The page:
McDougal, who wrote the best-selling The Last Mogul, links the best L.A. families to the early West Coast mob and chronicles the family infighting that led to the demise of Chandler family control of the newspaper. He details the expansion of Los Angeles Times news coverage to include bureaus around the world and notes that "curiously the further away it moved from its core audience, the less the Times power and might translated into automatic success." Also curious, McDougal credits the L.A. Times with challenging other California papers to pump up the volume in their papers in order to compete with the L.A. Times behemoth. In this captivating story, Goliath slays himself.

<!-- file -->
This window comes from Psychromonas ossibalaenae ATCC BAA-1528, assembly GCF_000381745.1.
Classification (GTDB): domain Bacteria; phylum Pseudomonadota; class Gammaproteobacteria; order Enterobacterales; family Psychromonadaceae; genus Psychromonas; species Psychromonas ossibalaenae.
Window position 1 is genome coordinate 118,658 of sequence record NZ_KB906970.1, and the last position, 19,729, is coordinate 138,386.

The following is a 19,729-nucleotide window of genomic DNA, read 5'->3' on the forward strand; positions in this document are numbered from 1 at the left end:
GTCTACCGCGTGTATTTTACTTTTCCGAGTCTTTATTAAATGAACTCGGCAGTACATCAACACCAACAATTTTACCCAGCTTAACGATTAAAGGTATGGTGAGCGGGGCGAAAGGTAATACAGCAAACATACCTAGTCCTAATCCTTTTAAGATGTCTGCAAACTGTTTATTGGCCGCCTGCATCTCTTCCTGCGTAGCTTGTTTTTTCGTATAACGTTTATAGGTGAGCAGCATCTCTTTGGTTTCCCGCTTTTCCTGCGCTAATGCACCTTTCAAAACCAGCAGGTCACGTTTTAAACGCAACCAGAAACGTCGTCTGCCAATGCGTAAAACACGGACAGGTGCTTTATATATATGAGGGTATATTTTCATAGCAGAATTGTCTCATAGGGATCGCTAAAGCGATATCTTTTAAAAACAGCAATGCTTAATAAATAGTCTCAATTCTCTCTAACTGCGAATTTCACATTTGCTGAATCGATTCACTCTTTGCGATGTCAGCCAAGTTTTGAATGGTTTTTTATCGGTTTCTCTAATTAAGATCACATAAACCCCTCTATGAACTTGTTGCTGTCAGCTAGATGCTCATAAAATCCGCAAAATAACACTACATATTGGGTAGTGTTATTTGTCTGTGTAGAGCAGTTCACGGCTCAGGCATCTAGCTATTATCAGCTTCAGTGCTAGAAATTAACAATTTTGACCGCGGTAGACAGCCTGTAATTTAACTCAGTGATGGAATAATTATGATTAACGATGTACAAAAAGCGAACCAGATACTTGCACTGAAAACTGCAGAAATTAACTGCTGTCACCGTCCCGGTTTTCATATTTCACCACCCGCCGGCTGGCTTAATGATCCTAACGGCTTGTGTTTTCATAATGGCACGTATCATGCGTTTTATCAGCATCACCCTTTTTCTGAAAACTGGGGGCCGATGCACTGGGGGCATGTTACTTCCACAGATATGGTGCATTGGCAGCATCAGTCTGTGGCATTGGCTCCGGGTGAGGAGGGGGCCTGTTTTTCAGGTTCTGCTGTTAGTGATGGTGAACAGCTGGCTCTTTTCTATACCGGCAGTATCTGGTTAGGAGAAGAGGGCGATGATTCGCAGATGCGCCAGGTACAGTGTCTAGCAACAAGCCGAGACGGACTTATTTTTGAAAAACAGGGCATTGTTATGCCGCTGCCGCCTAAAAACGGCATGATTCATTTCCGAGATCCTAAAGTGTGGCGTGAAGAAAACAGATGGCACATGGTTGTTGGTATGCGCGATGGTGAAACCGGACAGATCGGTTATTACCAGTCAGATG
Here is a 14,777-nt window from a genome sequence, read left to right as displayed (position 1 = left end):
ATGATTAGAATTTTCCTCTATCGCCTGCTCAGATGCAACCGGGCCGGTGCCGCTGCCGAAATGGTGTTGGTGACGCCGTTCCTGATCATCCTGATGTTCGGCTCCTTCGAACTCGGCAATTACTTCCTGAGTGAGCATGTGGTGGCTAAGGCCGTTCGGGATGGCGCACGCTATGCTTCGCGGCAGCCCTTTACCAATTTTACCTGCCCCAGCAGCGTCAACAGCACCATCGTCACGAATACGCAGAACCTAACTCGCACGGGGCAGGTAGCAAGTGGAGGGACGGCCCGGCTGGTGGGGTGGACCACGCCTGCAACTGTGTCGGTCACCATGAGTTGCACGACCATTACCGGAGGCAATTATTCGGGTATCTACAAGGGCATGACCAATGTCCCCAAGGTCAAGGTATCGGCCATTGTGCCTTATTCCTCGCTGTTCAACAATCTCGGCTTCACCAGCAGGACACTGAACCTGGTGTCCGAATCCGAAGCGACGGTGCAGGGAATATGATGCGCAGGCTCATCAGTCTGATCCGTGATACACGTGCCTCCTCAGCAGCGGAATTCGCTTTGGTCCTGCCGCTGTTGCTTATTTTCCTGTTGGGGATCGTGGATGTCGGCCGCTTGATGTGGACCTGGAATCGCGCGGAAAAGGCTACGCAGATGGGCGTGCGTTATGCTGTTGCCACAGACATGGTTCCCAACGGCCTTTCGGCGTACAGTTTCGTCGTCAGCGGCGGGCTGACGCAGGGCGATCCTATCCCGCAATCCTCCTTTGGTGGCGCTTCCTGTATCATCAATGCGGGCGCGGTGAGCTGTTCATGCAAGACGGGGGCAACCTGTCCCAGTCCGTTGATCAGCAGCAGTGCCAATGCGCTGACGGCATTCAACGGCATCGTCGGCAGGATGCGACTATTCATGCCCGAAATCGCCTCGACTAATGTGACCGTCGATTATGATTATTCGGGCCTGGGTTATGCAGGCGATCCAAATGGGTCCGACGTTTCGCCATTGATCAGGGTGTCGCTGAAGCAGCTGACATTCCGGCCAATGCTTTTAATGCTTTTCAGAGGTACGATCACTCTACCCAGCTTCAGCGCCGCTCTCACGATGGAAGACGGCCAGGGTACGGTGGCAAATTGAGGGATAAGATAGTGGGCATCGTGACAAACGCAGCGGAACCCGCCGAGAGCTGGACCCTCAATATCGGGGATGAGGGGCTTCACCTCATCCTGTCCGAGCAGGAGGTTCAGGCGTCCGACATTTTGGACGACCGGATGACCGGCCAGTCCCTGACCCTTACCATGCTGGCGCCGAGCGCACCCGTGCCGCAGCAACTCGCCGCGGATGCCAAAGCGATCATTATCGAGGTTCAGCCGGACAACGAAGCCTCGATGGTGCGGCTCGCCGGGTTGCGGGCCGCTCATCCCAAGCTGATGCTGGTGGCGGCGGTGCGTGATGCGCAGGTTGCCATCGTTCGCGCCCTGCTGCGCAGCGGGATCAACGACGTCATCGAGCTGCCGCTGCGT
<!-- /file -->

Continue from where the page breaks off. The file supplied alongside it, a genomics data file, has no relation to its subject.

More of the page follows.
The Cheating of America: How Tax Avoidance and Evasion by the Super Rich Are Costing the Country Billions and What You Can Do About Itby Charles Lewis and Bill Allison and the Center for Public Integrity pits you and me, the taxpaying public, as David against the Goliath of industry whose tax evasion schemes rob billions each year from federal and state coffers. Whether you agree or disagree with the premise of this informative and eye-opening book, its catalog of offshore money havens, influence schemes of the rich and powerful and corporate tax-shelters provide an amazing primer on completely legal tax evasion by many large, influential corporations each year.